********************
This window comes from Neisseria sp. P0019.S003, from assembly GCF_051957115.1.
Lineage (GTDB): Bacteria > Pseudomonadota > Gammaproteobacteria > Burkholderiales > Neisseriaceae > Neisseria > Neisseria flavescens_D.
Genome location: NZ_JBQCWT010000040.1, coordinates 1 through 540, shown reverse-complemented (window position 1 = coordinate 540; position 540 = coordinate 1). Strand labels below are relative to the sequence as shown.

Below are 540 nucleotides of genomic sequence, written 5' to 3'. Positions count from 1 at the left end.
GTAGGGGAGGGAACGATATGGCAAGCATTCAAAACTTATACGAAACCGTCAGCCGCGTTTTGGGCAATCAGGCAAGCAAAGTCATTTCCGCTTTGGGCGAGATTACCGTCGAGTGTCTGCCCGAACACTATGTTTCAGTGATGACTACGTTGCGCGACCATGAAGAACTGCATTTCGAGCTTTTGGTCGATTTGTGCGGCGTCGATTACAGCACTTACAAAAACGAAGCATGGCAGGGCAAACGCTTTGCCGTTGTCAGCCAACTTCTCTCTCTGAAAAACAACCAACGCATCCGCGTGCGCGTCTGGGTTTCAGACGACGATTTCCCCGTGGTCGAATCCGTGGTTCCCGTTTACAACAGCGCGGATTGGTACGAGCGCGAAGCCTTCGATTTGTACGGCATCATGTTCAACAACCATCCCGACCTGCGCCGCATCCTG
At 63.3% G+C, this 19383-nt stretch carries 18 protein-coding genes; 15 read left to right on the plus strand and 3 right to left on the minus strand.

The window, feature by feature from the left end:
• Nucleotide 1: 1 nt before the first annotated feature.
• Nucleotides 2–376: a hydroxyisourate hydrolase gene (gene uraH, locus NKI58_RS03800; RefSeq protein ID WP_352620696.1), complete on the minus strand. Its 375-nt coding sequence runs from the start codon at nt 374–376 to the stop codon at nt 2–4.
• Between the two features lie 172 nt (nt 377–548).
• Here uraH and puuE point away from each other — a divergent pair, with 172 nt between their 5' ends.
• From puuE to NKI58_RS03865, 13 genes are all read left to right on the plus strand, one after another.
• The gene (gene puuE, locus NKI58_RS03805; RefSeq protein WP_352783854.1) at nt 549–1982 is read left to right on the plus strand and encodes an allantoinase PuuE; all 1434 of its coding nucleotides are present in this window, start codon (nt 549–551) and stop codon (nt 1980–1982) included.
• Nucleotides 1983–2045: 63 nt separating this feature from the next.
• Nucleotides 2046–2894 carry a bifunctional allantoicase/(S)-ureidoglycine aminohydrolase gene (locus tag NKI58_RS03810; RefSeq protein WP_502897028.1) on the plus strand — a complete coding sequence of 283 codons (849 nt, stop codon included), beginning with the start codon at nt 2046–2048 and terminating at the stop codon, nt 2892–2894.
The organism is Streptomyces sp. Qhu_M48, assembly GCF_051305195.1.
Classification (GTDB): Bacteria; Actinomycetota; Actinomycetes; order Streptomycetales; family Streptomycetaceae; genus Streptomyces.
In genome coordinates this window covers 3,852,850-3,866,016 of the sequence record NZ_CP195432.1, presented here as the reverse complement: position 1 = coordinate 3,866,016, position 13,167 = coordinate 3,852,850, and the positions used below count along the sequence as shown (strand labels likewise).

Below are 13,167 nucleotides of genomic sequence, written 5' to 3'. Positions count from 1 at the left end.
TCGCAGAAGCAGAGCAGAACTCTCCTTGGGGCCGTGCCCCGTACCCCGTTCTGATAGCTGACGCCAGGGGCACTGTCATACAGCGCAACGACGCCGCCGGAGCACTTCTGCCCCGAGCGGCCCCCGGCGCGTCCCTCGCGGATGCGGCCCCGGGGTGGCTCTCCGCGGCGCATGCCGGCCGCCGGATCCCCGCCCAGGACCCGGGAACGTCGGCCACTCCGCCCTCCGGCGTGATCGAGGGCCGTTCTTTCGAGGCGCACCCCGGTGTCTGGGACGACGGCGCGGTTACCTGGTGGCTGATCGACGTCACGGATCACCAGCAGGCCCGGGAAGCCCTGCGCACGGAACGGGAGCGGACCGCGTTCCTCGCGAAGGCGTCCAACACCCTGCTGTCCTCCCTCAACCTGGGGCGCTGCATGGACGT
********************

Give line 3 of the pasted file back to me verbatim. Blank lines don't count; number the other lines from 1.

Genome location: NZ_JBQCWT010000040.1, coordinates 1 through 540, shown reverse-complemented (window position 1 = coordinate 540; position 540 = coordinate 1). Strand labels below are relative to the sequence as shown.